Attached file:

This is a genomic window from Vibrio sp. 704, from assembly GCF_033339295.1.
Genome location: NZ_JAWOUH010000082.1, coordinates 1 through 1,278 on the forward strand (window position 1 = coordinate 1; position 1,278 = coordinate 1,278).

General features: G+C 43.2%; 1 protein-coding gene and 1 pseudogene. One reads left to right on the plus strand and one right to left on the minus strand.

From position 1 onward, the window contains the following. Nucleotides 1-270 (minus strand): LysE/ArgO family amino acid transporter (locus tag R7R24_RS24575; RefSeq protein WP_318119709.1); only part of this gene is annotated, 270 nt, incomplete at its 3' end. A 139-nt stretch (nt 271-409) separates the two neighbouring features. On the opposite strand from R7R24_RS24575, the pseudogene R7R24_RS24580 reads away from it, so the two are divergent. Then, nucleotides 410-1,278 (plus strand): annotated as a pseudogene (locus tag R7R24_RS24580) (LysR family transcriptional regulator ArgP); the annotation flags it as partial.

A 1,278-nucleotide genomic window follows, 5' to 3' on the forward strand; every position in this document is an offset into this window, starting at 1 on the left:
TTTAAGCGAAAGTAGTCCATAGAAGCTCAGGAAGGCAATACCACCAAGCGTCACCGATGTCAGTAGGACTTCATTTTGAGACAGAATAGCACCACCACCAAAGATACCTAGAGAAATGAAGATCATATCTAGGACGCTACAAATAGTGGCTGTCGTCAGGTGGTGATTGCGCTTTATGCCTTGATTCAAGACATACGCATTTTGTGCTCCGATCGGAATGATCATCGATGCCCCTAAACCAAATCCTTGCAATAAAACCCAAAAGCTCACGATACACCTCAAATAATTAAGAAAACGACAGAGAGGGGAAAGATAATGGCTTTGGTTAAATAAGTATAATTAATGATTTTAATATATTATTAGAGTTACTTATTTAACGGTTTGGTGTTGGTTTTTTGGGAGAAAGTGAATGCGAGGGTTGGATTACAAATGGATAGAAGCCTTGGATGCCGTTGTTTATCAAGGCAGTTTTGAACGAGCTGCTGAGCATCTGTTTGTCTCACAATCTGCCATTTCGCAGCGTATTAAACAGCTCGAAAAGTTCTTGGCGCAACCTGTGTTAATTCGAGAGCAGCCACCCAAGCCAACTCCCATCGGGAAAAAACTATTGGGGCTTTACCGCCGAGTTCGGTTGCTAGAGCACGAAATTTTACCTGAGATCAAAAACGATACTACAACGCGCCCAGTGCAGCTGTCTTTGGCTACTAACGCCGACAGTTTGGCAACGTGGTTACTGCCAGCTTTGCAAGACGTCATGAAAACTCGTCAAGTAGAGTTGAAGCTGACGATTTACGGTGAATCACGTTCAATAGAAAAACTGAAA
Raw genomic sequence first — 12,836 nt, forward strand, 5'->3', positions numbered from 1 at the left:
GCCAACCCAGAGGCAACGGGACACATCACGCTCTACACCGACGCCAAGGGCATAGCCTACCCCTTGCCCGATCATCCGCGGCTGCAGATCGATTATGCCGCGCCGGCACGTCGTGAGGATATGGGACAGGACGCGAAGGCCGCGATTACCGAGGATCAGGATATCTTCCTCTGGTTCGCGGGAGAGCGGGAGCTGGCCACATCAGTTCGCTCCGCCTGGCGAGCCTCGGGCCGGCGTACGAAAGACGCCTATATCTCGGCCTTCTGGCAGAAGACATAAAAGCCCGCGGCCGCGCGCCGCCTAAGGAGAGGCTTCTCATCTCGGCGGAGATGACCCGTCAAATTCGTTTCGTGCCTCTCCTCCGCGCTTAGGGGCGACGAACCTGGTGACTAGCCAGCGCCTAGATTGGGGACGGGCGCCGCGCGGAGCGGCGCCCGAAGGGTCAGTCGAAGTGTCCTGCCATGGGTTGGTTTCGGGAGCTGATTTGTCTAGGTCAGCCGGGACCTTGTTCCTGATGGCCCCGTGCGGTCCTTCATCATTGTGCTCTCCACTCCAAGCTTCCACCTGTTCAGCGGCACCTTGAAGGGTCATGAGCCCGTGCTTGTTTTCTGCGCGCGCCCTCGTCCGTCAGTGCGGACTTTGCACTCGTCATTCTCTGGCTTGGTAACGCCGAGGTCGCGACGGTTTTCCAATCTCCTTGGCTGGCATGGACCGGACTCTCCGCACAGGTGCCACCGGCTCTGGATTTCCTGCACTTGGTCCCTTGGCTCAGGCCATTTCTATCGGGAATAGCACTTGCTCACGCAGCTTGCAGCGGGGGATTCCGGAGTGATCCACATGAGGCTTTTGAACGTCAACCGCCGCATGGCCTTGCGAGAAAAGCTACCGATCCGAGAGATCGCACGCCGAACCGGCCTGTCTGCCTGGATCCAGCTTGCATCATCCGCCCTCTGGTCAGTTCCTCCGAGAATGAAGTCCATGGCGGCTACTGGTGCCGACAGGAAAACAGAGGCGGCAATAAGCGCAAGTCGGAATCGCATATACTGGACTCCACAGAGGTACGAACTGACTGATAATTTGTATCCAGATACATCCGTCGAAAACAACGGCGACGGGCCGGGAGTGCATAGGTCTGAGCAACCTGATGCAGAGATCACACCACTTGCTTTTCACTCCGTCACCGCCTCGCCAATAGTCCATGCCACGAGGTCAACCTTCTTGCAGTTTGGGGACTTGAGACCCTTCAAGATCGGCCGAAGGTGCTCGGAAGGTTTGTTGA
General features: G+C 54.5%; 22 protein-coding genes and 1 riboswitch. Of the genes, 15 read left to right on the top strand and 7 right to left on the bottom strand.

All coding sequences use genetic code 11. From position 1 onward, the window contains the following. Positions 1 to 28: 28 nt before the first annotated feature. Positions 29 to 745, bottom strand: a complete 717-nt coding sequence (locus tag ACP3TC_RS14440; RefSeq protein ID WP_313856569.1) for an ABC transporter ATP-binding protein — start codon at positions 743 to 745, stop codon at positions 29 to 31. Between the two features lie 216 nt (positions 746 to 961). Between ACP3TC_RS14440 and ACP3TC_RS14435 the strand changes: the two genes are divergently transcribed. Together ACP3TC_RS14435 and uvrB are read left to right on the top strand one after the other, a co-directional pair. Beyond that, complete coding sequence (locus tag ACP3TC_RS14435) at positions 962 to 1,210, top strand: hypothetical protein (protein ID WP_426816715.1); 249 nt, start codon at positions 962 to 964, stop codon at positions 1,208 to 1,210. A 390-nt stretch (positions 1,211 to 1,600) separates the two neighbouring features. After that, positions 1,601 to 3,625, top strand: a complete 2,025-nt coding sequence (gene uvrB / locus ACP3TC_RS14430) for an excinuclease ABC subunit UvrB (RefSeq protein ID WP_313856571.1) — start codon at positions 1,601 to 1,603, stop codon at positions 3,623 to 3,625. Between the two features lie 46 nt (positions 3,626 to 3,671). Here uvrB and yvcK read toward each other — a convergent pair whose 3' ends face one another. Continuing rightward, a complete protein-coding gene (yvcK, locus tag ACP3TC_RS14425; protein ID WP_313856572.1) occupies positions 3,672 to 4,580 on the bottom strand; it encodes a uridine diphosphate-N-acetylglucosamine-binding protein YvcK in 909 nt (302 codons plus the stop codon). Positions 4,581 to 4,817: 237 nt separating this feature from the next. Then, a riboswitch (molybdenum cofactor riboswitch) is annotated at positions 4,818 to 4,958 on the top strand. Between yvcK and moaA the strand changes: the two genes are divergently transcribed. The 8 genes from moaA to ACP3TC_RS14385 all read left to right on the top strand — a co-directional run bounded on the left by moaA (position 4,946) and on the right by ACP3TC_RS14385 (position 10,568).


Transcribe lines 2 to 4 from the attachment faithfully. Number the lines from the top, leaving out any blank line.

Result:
Genome location: NZ_JAWOUH010000082.1, coordinates 1 through 1,278 on the forward strand (window position 1 = coordinate 1; position 1,278 = coordinate 1,278).

General features: G+C 43.2%; 1 protein-coding gene and 1 pseudogene. One reads left to right on the plus strand and one right to left on the minus strand.

From position 1 onward, the window contains the following. Nucleotides 1-270 (minus strand): LysE/ArgO family amino acid transporter (locus tag R7R24_RS24575; RefSeq protein WP_318119709.1); only part of this gene is annotated, 270 nt, incomplete at its 3' end. A 139-nt stretch (nt 271-409) separates the two neighbouring features. On the opposite strand from R7R24_RS24575, the pseudogene R7R24_RS24580 reads away from it, so the two are divergent. Then, nucleotides 410-1,278 (plus strand): annotated as a pseudogene (locus tag R7R24_RS24580) (LysR family transcriptional regulator ArgP); the annotation flags it as partial.